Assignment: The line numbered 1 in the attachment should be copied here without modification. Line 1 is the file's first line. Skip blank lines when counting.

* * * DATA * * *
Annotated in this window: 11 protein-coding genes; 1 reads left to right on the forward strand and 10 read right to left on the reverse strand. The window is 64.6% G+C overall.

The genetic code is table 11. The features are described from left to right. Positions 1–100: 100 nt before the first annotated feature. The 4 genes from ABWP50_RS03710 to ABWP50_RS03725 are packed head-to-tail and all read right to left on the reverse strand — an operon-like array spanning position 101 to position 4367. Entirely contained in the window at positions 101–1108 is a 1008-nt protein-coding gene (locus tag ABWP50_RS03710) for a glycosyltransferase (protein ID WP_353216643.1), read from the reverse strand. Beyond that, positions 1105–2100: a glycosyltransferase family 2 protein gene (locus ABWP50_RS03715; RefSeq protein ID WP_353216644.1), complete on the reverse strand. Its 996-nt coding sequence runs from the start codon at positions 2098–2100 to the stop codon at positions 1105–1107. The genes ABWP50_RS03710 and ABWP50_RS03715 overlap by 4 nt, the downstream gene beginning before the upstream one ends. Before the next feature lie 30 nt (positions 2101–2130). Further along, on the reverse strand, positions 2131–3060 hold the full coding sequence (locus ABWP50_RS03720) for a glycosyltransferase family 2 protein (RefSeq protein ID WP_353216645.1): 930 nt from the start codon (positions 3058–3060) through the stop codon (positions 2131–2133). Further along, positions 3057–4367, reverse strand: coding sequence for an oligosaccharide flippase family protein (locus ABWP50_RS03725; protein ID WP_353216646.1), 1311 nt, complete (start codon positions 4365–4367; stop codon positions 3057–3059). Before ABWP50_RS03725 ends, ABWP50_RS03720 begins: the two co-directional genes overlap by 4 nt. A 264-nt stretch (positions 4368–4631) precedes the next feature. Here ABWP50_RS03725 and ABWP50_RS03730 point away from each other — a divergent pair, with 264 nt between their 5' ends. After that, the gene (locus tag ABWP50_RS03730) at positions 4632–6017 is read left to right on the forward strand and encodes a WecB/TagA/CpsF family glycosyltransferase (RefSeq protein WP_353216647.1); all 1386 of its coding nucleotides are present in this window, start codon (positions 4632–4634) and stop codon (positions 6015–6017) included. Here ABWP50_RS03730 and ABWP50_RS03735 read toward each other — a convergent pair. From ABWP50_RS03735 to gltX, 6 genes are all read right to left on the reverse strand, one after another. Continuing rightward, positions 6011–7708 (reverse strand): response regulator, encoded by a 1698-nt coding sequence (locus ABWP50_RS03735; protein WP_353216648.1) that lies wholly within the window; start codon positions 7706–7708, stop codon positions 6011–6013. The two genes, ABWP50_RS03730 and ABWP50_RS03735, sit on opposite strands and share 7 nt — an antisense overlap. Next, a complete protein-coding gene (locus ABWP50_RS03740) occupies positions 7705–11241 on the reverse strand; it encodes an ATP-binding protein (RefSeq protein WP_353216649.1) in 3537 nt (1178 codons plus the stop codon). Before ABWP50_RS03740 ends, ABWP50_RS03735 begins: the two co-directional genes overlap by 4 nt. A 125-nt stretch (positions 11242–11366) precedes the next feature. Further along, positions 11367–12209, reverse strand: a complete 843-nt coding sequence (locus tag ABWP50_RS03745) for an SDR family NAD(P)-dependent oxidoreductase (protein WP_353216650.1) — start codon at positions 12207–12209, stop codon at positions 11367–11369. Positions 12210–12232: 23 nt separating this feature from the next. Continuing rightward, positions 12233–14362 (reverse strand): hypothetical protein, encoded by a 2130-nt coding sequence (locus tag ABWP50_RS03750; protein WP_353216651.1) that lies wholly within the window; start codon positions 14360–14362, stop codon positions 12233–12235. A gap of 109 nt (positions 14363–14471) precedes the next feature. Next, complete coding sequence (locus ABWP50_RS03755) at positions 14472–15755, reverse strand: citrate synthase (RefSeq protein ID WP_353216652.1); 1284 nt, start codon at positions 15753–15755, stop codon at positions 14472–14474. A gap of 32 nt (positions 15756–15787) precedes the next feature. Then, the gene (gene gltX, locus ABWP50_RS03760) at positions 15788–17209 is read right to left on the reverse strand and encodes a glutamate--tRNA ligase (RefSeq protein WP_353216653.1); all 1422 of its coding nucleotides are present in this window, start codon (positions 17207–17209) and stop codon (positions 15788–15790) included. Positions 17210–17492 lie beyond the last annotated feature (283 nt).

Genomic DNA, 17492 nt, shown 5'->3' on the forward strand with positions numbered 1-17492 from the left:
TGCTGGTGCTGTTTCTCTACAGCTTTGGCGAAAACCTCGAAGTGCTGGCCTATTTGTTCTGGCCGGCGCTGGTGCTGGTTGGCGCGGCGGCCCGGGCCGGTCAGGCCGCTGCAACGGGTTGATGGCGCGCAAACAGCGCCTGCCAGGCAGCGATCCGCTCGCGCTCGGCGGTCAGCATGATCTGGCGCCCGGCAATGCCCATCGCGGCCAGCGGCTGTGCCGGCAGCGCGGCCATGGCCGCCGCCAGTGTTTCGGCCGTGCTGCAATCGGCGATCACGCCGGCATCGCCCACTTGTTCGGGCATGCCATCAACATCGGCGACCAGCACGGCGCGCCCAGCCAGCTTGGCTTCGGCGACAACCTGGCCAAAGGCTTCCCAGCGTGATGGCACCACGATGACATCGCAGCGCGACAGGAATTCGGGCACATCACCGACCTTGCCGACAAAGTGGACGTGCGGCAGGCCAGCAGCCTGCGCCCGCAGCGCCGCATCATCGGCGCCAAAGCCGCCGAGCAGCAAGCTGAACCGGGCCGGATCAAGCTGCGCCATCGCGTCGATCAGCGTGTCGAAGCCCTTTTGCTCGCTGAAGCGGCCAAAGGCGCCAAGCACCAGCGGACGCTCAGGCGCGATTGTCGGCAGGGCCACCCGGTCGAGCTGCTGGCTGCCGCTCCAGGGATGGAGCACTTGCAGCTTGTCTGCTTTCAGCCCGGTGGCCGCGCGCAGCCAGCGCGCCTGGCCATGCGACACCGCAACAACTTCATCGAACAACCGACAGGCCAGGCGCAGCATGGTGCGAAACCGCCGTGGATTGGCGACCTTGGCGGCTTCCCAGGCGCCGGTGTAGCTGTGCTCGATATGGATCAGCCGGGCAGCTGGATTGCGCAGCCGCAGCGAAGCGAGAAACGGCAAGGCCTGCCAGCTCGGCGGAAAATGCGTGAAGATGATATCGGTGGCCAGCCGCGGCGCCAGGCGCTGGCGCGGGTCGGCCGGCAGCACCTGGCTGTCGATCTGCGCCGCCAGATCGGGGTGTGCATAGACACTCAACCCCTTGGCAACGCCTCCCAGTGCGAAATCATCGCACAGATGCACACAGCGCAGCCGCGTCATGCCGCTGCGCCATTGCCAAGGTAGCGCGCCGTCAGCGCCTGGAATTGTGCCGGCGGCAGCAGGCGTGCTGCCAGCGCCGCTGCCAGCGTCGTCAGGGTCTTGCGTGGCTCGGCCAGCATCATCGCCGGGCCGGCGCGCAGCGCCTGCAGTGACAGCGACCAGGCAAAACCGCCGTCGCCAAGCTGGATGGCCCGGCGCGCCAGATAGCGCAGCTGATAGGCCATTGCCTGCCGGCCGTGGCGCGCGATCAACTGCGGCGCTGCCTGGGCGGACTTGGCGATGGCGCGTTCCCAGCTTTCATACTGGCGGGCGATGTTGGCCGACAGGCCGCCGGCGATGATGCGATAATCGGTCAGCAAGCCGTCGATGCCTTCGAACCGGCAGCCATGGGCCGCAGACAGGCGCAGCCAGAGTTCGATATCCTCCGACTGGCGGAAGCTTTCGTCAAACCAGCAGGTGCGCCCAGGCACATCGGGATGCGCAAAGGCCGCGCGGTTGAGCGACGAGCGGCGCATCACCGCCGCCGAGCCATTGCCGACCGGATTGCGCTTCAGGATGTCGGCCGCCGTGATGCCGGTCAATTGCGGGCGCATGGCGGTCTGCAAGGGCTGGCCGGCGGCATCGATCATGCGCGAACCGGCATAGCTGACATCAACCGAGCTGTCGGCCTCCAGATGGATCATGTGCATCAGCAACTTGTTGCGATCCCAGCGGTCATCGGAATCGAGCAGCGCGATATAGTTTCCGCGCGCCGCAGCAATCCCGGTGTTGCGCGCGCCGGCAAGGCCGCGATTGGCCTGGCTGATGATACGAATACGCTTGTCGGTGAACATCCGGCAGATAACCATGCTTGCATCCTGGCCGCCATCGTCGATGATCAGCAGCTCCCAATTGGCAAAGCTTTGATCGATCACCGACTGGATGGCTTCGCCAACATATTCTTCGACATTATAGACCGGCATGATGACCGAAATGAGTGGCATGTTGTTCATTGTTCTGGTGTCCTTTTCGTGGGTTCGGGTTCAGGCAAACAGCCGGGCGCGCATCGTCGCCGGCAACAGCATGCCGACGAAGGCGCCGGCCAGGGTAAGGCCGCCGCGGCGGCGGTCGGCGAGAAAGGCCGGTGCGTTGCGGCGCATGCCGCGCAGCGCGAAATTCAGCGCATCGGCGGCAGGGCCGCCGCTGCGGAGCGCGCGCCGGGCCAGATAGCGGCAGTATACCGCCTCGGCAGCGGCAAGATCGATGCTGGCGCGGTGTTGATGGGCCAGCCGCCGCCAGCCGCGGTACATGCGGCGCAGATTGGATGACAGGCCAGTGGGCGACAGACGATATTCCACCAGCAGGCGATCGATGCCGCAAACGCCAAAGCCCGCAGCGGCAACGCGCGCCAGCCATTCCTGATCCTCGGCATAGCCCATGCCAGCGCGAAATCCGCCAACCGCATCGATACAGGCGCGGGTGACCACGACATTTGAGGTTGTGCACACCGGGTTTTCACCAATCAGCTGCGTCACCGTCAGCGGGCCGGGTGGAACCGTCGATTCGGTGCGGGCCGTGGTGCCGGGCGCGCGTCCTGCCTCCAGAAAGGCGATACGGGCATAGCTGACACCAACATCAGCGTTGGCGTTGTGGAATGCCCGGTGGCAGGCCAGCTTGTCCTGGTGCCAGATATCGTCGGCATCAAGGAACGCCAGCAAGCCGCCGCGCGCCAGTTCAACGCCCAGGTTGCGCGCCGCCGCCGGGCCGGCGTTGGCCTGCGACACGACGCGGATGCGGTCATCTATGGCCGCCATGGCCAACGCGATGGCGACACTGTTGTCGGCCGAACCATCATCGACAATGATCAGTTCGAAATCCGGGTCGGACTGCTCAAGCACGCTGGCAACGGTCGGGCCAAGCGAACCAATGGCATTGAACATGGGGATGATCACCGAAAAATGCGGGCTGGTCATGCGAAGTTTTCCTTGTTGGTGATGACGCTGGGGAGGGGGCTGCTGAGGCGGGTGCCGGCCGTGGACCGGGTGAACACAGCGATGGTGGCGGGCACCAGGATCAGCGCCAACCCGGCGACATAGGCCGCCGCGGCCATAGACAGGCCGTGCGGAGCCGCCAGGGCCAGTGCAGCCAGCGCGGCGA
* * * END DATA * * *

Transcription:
Annotated in this window: 11 protein-coding genes; 1 reads left to right on the forward strand and 10 read right to left on the reverse strand. The window is 64.6% G+C overall.